Jessica Stockholder is a wonderful, charming, humble, major, highly influential artist who has changed how sculpture is made, perceived and appreciated.
Chicago is fortunate that she moved here, to the University of Chicago, a year ago. (And I am fortunate that she will be participating in a Klein Artist Works webinar in July.)
Unlike most art-related articles I’ve seen in non-art publications, none of the comments I’ve seen online is negative. This is remarkable. We have a large work of art that is pushing boundaries, entering new territory, changing the landscape, interacting with the City, altering people’s lives and it is being embraced.
Color Jam, at the intersection of State and Adams, is a project enabled by the Chicago Loop Alliance, an organization comprised of Loop businesses who each pay into a fund to augment business(es) in the Loop, and they realize that art has many purposes, of which at least one, is theirs. Kudos and thank you.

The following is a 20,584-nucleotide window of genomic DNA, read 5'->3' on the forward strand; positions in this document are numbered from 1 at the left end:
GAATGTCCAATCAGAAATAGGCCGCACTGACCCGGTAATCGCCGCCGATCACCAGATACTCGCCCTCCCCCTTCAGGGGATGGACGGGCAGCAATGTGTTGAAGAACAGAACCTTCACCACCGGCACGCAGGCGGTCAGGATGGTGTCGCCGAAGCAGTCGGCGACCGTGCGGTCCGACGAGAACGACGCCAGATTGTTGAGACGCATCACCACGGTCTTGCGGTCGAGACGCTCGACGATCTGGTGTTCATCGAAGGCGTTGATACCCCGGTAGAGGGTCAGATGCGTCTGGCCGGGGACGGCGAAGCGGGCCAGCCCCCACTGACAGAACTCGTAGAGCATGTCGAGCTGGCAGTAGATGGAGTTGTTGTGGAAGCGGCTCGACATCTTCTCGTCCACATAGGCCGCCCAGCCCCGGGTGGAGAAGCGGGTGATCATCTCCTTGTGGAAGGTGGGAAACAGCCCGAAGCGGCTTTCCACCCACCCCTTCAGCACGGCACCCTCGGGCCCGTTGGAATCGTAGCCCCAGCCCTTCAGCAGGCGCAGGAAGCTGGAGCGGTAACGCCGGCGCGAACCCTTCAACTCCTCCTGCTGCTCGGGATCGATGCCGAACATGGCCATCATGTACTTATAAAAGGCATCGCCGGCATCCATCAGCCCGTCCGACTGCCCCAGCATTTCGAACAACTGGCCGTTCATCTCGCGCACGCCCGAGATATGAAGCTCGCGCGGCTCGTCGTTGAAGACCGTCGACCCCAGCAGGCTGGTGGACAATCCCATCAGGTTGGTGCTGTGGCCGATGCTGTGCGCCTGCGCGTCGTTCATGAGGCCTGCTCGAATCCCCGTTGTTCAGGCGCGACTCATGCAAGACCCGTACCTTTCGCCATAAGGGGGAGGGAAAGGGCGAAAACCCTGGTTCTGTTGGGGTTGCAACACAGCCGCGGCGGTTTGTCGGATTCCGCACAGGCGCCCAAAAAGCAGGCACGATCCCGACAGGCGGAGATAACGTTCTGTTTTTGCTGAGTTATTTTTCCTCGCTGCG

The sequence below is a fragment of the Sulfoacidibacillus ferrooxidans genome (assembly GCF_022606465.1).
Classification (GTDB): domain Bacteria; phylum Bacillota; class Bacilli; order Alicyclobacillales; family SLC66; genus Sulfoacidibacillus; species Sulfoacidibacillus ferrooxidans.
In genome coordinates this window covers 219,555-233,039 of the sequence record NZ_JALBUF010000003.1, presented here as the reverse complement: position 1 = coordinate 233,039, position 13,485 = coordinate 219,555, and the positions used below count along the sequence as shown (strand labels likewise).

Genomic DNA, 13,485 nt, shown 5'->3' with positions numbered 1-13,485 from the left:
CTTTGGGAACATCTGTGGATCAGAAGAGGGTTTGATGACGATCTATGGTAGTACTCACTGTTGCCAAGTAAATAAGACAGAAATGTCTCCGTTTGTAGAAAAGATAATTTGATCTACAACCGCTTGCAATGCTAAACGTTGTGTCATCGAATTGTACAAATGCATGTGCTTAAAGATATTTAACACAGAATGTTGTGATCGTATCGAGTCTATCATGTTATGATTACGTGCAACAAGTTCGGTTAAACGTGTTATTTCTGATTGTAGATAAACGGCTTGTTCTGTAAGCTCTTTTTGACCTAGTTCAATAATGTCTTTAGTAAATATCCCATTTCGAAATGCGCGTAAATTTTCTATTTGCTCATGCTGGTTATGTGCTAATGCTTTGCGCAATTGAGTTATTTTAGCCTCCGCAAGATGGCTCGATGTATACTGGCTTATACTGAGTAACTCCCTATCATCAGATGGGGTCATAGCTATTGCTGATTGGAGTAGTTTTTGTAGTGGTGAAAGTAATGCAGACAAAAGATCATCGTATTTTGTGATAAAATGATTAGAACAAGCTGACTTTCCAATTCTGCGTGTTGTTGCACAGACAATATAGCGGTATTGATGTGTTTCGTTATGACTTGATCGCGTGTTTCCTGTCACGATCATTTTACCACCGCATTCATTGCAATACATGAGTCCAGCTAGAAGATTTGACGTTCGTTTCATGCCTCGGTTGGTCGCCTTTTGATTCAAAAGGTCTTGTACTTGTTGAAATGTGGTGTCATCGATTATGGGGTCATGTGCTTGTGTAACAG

This is the 3rd Loop Alliance long-term summer art project. The first was Tony Tasset’s huge Eyeball. (Mr. Tasset is also participating in a Klein Artist Works webinar this summer.) The second was Kay Rosen’s Do Good Chicago. Color Jam may be the most unequivocally popular, and the Loop Alliance deserves major credit for the level of quality they’ve embraced.
The Loop Alliance has come to stand for quality – unlike the preposterous, huge, stupid sculpture of the wonderful Marilyn Monroe, or the embarrassing, ridiculous 5-foot golf balls that will line Michigan Avenue in honor of the Ryder Cup later in September. Over 100 of these 5-foot balls will be painted, including one by LeRoy Neiman. And even worse, these balls will be on view during ExpoChicago and the International Sculpture Conference.
But for now, let’s celebrate the moment.